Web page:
My review of the Sony RX10iii solely as a video production camera. What works? What doesn't.

Sunday afternoon coffee at grandmother's house.

I know you've probably read a few RX10iii reviews from videographers around the web and they may have been lukewarm about their (short) experiences with the camera as a motion shooting tool but I have a different perspective. I have just used the RX10iii as a primary camera for a video project that we've been working on, in spurts, for over a month. Many days we put miles on the car and hours on the camera; going from one town to another in central Texas; shooting interview footage. 

Ben and I have recorded in driving rain, in ghastly heat and  humidity, under all kinds of lighting conditions, and in plain ole sunlight. We logged about three hours of 4K video and at least another hour of 1080p footage. We've scrolled through said footage for about 60 hours in order to log it, select it, use it, edit it and color correct it. We've given the camera's output a good, hard look. And, for the most part, I like what I've seen. So let me take some time to break it down. 

I've been watching the "one inch" camera space, and video camera space, for several years now having owned and extensively used all three of Sony's one inch RX10x  cameras. It has not escaped my notice that Sony also uses the same basic sensor technology in the PXW line of prosumer video camera like the x-70 and x-150. These video cameras are designed in the traditional video camera shape and structure and have some niceties that would be welcome on anyone's video productions. The two biggest features I wish I could transplant to the RX cameras would be: the ability to plug XLR microphones directly into the camera, without having to use an interface unit or having to buy the Sony pre-amp, connector contraption; and being able to select and use the 10 bit, 4:2:2 codec available in those cameras (in 1080p). 

Given that the RX10iii has the latest and most advanced version of the 20 megapixel BSI sensor it makes sense that the information coming off the sensor is equivalent between this camera and the latest dedicated, one inch, video cameras and so the difference in final output is mostly down to the processing. I waffled a bit before I started the project I alluded to above. I toyed with the idea of buying one of the dedicated video cameras but in the end I tested and tested the cameras I had at hand and did not find them wanting. My main method of shooting involved putting the camera into the 4K mode and shooting with a flat (but not as flat as an S-Log file) video picture profile. I mostly used #4 in the Sony picture profiles provided. 

When we brought the footage into Final Cut Pro X we transcoded the XAVCs 4K files to ProRes 422 and edited on a 1080p timeline. The downsampling of the 4K to 1080p yielded very, very good results. Noise was low and detail was head and shoulders above almost any 1080p camera files I have seen so far. I was also a little nervous about how well the RX10iii would handle higher ISO settings in video but I was able to go to 800 ISO without noticeable noise, and at those settings there was no diminishing of detail, contrast or saturation when viewing the files after conversion to the editing file type. With those considerations behind me I moved forward with confidence in the technical aspects of the cameras; what remained to be seen was the handling and operational complexity of working with a camera that attempts to straddle two worlds --- video and still imaging.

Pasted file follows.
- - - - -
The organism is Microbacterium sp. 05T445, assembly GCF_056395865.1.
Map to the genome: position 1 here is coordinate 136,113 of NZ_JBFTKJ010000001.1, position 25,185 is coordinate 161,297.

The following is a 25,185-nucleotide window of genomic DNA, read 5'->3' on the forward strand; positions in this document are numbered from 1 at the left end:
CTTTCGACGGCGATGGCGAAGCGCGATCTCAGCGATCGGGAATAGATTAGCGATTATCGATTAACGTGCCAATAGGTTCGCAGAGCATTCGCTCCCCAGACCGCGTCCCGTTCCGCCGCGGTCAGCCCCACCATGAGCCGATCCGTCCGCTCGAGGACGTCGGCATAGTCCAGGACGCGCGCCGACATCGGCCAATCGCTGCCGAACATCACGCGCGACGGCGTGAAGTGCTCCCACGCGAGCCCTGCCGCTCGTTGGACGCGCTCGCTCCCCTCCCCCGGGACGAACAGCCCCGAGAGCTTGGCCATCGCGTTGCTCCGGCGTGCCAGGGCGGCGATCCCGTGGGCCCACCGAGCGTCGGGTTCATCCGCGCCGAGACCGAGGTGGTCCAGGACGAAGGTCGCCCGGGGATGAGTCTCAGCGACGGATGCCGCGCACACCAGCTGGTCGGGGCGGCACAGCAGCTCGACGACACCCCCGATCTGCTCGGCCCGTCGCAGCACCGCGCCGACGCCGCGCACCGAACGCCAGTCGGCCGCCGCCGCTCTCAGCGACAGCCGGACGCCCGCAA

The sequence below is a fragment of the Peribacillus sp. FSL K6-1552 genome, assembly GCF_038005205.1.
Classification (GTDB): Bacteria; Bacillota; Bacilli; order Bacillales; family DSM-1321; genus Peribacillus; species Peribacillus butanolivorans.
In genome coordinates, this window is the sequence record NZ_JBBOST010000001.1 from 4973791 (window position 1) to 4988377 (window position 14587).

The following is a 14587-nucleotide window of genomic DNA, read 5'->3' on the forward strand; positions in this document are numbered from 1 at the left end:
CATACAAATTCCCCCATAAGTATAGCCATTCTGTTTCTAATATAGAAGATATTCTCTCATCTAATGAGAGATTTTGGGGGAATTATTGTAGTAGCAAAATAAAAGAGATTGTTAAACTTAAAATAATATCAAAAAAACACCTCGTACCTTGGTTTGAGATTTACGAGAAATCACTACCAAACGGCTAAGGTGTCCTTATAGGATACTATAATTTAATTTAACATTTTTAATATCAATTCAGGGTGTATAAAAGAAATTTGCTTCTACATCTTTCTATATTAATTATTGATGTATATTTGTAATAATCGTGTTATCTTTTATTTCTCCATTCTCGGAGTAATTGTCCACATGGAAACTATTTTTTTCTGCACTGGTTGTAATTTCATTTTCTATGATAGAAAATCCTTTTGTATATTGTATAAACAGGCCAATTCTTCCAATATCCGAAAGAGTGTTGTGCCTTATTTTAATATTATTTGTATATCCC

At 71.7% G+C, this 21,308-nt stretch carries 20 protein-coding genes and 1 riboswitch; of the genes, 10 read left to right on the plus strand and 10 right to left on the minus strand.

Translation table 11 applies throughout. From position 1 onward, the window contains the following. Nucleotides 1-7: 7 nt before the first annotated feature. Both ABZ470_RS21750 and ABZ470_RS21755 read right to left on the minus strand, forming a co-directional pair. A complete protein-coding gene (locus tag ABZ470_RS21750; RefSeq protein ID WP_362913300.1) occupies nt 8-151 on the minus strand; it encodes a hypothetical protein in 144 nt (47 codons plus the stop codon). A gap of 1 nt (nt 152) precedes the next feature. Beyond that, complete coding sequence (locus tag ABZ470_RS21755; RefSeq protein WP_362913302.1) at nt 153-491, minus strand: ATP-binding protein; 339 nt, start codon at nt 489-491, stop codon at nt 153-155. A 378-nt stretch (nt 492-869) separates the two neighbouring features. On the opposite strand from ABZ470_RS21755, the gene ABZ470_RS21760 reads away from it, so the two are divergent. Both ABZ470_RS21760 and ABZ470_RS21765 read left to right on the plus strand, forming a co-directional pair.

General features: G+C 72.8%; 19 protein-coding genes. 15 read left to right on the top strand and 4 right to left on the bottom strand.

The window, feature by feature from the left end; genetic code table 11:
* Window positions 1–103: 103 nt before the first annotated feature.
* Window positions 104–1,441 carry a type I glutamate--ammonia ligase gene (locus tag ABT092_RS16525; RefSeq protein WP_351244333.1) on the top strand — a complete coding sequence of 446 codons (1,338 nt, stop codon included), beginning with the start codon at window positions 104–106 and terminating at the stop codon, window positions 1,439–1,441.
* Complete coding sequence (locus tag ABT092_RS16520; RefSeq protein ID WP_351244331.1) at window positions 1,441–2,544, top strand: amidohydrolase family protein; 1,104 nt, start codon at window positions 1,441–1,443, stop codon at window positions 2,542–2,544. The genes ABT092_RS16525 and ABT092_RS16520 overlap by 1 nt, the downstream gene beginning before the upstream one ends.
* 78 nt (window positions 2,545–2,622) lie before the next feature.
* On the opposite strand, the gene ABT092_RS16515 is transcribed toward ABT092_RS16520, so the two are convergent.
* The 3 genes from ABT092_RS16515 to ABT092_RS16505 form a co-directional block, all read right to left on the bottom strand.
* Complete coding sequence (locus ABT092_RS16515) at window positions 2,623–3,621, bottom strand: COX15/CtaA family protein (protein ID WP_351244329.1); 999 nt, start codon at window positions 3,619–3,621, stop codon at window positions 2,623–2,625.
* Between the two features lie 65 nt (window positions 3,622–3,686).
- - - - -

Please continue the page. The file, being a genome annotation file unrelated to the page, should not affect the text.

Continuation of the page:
I used the camera in two basic ways. I either put it on a big, Manfrotto video tripod with a stout fluid head, or I used it with a shoulder mount that went a long way toward physically stabilizing the camera. With the shoulder mount there was little-to-no low level, hand-induced jitter to mess up the shots. While I'm not stable enough to keep the camera rigidly in one spot for thirty seconds or a minute I was certainly able to hold the camera steady enough for 10 to 15 second insert shots, and general B-roll. When we shot B-roll with people, in interview situations, we were generally using the RX10ii, also on a good tripod system.

When I used the shoulder rig I also took advantage of the camera's very, very good image stabilization. In 1080p mode the camera can take advantage of the five axis technology that they've obviously bought from Olympus. When combined with the shoulder mount the camera, across the focal lengths, was smooth as baby oil on glass. All motion was well damped. In fact, I shot a number of sequences of flood waters from an observation point that required me to use the long, 600mm, end of the lens quite a bit. Even at 600mm the footage is sharp and steady. It gets even better if I exhale while shooting....

Holding the camera in one's hands and using it without a tripod or a shoulder mount the camera becomes no better or worse (stability) than what I experienced last year shooting a restaurant video with a brace of Olympus EM5-2 cameras.  At any rate it is profoundly better at stabilizing images in video then anything I've used from Nikon. I think part of the performance of the camera's stabilization has to do with advantages conferred by the size of the sensor. A smaller sensor requires less movement to stabilize and has appreciably less mass to continually stop, start and control. While the O.S.S is good on the A7r2 body it doesn't hold a candle to the full, active O.S.S. on the RX10 series. (Full active only on 1080p. 3 Axis on 4K).